Uganda... moving mountains
Uganda is a country of astonishing natural beauty emerging from years of political turmoil. Telegraph Africa & safari expert Richard Madden reflects on its miraculous transformation.
Lioness sleeping in a treeAlthough political thunder clouds were in the air, my memories of that summer have never dimmed. For a month of my stay, I joined a group of sixth-formers from the local school travelling around the country in the back of a four-ton truck. Our route covered all the highlights in the west of the country including Murchison Falls, the largest of Uganda's 14 national parks; the Rwenzori mountains, the highest mountain range in Africa; Queen Elizabeth National Park, home of the legendary tree-climbing lions; and finally the mountainous region around Kabale and Kisoro on the border with Rwanda. In those days, Murchison Falls was one of the most wildlife-packed parks in Africa. I remember clinging to the sides of the truck with my new Ugandan friends, mesmerised by the sight of huge herds of elephants, zebras, giraffes and antelope of every shape and size, and then taking a motorboat cruise along the Nile surrounded by hippos and crocs while buffaloes stared moodily at us from the banks. I still have a photograph of myself beaming like a Belisha beacon on the banks of the Nile with a hippo basking in the water just a few feet away. I'm not sure I'd be so brave (or foolhardy!) to do that now.
Murchison FallsThis was also my first view of one of Uganda's great natural spectacles, Murchison Falls, where the Nile is forced through a 25-ft-wide gap in the rocks and cascades with a thundering roar into the appropriately named 'Devil's Cauldron' creating its signature rainbow, which hangs day and night over the river below. I have returned to Uganda three times in the last 10 years and each time the parks take a giant leap back to their former glory after the devastation that followed the Amin years. On one visit to the Kibale Forest in the south-west I joined a chimpanzee habituation project run by the Jane Goodall Institute (JGI). Kibale's 770 square kilometres of tropical forest is home to one of the highest concentration of primates in Africa. I had the opportunity of spending 10 days studying the chimps at close quarters while working alongside the project team. As well as acclimatising the chimps to human proximity and the visits of small groups of tourists, which brings in much-needed funds for wildlife conservation, we also observed and recorded their behaviour. Our daily routine included making notes on their activities over set time periods, recording everything from feeding, grooming and playing to fighting and copulating.
Chimp family in Kibali forestWhile working with the scientists, I was lucky enough to observe a mother with a baby less than a day old, a very rare sighting, as well as a group of male chimps 'buttress-banging', an aggressive display designed to demarcate their territory from neighbouring chimp groups. Crouching low with their fur standing on end and standing in an aggressive bipedal posture, they smacked their hands repeatedly against the buttress roots of the huge rainforest trees producing a sound like a tom-tom.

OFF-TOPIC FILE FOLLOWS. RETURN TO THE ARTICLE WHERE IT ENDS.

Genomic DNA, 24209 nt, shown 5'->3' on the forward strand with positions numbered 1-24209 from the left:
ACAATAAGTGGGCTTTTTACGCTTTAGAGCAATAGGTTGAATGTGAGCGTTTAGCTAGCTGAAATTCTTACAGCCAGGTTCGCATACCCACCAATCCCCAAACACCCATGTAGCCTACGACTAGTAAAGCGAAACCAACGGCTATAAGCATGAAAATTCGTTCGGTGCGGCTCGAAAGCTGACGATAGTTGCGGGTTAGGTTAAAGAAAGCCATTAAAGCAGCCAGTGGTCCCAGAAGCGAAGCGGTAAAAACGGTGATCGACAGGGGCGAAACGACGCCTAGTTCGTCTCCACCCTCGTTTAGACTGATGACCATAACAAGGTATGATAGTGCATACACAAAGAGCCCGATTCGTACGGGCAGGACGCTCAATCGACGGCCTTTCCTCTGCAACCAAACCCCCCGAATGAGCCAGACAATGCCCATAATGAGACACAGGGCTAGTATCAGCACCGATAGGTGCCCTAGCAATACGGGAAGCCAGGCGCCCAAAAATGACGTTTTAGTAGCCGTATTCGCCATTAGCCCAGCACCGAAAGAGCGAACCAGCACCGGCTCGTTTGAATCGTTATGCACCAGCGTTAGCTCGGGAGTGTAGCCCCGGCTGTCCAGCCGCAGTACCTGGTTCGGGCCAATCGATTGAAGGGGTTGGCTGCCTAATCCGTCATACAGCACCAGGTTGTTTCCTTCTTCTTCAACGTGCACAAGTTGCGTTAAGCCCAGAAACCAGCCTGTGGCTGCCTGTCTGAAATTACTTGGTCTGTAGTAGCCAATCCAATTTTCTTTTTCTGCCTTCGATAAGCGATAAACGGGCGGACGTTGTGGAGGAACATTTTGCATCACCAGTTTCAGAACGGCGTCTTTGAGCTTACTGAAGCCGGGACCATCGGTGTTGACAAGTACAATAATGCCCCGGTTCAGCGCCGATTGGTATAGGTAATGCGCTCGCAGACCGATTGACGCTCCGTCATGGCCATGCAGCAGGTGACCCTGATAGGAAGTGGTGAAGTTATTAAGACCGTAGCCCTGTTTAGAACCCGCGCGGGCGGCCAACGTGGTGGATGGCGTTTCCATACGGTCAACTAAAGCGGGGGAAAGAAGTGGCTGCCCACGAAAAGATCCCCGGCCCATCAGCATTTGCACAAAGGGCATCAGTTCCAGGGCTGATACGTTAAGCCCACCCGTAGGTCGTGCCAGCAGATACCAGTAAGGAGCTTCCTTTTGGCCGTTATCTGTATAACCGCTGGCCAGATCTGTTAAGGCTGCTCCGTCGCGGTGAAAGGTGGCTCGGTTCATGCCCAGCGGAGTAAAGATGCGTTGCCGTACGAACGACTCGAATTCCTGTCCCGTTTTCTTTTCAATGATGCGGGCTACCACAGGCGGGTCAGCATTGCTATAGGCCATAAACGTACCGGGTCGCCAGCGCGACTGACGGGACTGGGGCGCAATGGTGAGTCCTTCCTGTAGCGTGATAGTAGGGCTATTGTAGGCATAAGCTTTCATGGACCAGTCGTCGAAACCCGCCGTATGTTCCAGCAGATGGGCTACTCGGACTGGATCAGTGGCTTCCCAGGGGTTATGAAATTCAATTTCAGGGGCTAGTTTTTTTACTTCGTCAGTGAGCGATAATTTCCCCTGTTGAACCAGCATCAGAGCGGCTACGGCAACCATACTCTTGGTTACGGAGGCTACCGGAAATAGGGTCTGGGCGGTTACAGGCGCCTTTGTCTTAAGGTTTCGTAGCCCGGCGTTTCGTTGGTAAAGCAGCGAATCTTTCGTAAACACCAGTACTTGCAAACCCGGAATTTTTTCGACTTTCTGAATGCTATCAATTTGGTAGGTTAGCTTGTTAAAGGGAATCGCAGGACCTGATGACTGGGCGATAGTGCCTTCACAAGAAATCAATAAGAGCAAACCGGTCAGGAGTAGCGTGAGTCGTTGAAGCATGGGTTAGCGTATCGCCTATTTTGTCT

This unforgettable experience was followed by a visit to the chimpanzee orphanage on Ngamba island in Lake Victoria. While organisations like JGI are working hard to prevent the extinction of chimpanzees in the wild, large numbers are still being killed for bushmeat, sold as pets or captured for circuses. Their surviving orphans would be unable to survive in the wild were it not for the work of the Ngamba Sanctuary. I was also lucky enough to go gorilla trekking in Bwindi forest further south near the border with Rwanda. As with the chimpanzees, there is an element of luck with gorilla trekking, depending on the weather and the season. On some days a half-hour trek in benign conditions will result in a wonderful sighting, on others five hours in torrential rain will produce nothing. We were lucky enough to join a group (max 8) who struck lucky; the sight of a giant 35-stone silverback gorilla cradling his two babies will remain with me for life. Straddling the equator between the Kibale and Bwindi forests is Queen Elizabeth National Park. The long grasses of its savanna landscapes mean that wildlife-spotting can be difficult and safari vehicles are not allowed to venture off-road. Nevertheless, we had an excellent viewing of its renowned tree-climbing lions lolling lazily in the branches of a huge fig tree in the Ishasha sector in the south-west of the park.
“ ...the sight of a giant 35-stone silverback gorilla cradling his two babies will remain with me for life. ”
Gorilla looking upwardsI made some wonderful friends on that memorable journey around Uganda all those years ago and actually succeeded in tracking down some of my fellow travellers when I last visited the country. In the 35 years since I had last seen him, one had risen from being the amiable joker of the group to a much-respected vicar in his local community while another had become a nurse in the local hospital. It was a heart.warming reunion and a reminder of the indomitable spirit of the amazing people who live in this remarkable country. Cox & Kings can organise a tailor-made holiday to Uganda, including the Queen Elizabeth National Park. To find out more, speak to one of our Africa experts.
Elephants in Queen Elizabeth national parkShare: